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Publication numberUS3823482 A
Publication typeGrant
Publication dateJul 16, 1974
Filing dateJun 19, 1972
Priority dateJun 19, 1972
Publication numberUS 3823482 A, US 3823482A, US-A-3823482, US3823482 A, US3823482A
InventorsF Schiler
Original AssigneePortage Machine Co
Export CitationBiBTeX, EndNote, RefMan
External Links: USPTO, USPTO Assignment, Espacenet
Inspection machine having right angle probe units
US 3823482 A
Abstract
An inspection machine of the type set forth in Applicant's prior U.S. Pat. No. 3,279,079 further characterized by the provision of a second probing head adapted to perform at the outboard end of the inspection arm at right angles to the first probing arm whereby at least two surfaces can be checked without moving the work piece. Operation after setting is remote from the point of inspection.
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Description  (OCR text may contain errors)

[ July 16, 1974 3,279,079 10/1966 Schiler.............................. 33/169 R 3,678,584 7/1972 33/169 R Primary Examiner-Louis R. Prince Assistant Examiner-Richard R. Stearns Attorney, Agent, or FirmFreeman & Taylor [57] ABSTRACT An inspection machine of the type set forth in Applicants prior US. Pat. No. 3,279,079 further characterized by the provision of a second probing head adapted to perform at the outboard end of the inspection arm at right angles to the first probing arm whereby at least two surfaces can be checked without moving the work piece. Operation after setting is remote from the point of inspection.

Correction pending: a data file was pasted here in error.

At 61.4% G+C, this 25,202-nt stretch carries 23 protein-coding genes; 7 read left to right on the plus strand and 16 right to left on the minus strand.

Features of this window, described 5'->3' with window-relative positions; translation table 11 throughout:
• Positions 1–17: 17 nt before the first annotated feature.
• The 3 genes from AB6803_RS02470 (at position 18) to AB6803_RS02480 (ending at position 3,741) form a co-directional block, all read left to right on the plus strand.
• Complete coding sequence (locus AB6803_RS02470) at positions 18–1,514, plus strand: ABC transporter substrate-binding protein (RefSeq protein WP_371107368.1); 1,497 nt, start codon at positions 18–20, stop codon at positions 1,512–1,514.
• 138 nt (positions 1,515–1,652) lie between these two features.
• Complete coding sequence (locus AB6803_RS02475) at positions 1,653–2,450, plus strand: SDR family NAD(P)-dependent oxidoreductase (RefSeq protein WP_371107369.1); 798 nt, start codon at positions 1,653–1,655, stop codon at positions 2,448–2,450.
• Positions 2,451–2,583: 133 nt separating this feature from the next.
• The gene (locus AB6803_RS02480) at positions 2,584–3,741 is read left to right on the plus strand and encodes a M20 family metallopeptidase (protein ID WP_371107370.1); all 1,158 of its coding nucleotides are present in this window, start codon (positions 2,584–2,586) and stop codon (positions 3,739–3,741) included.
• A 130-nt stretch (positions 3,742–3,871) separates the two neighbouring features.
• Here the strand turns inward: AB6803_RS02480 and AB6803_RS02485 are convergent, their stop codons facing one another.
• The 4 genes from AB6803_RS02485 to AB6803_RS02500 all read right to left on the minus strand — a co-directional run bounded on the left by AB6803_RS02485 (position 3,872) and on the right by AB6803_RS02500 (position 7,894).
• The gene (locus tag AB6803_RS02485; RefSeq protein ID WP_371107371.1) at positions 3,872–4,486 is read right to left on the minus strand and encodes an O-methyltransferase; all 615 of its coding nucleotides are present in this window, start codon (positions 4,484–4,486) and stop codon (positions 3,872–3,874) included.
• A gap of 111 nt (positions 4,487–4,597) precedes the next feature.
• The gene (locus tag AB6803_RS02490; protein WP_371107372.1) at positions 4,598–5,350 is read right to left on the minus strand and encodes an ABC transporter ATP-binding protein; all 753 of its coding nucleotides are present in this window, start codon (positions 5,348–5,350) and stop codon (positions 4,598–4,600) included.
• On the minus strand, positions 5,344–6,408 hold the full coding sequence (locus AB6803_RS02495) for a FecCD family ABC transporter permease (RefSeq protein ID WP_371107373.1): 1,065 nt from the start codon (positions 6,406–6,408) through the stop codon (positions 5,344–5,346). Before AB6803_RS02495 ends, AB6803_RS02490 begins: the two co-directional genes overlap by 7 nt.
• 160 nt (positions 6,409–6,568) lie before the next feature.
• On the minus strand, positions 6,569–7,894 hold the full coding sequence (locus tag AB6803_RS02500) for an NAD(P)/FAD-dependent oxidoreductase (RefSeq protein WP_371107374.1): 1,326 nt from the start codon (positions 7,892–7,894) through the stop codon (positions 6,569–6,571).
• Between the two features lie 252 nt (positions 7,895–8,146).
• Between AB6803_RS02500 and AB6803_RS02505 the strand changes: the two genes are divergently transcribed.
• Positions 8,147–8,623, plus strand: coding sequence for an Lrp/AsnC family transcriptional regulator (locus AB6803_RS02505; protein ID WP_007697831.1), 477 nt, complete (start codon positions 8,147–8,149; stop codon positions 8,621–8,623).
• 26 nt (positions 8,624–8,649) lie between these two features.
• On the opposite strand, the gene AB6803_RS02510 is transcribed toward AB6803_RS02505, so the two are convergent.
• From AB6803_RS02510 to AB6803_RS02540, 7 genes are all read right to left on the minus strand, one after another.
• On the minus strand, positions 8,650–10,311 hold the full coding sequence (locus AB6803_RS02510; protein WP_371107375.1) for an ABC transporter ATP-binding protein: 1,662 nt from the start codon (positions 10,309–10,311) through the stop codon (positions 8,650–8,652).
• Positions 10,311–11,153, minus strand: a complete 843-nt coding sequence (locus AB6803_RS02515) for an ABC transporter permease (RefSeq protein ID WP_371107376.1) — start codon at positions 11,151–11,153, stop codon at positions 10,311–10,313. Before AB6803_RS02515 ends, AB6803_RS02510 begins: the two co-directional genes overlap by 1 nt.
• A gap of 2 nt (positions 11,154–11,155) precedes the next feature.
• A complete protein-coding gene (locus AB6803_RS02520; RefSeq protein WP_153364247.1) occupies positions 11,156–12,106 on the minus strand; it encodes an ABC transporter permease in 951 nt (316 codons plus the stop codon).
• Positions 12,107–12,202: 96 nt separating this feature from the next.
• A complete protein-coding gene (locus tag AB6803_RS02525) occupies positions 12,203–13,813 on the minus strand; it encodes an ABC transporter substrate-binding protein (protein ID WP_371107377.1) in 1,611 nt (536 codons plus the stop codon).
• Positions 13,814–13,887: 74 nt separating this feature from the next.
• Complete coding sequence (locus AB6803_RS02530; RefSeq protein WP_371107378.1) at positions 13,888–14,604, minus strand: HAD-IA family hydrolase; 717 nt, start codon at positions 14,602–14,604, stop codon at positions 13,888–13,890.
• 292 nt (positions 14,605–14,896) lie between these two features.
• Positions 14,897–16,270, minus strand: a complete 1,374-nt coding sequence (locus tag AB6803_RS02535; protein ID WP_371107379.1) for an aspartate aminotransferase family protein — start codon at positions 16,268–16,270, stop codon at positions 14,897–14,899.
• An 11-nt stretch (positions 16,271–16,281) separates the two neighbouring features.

3 Claims, 5 Drawing Figures INSPECTION MACHINE HAVING RIGHT ANGLE PROBE UNITS Frederick S. Schiler, Stow, Ohio [73] Assignee: Portage Machine Company, Akron,

Ohio

June 19, 1972 US. 33/169 R, 33/169 C, 33/174 Q [51] Int. G011) 3/22, GOlb 5/00 33/169 C, 172 D, 178 R, 33/169 R, 174 R, 174 Q References Cited UNITED STATES PATENTS Schiler.............................. 33/174 R UnitedStates Patent Schiler [75] Inventor:

[22] Filed:

[21] Appl. No.: 264,005

58 Field of Search.

O 3 f 2 w 2 I I I PATENTEB I 51974 SBEEISUFB FIG. 4

i INSPECTION MACHINE HAVING RIGHT ANGLE PROBE UNITS RELATED APPLICATIONS None.

BACKGROUND OF THE INVENTION A. Field of the Invention This invention relates to the art of precision inspection and particularly relates to a machine adapted to check the accuracy of hole centers on a casting and to measure from point to point.

B. Description of the Prior Art The most pertinent prior art is believed to be Applicants prior U.S.Pat. No. 3,279,079 granted Oct. 18,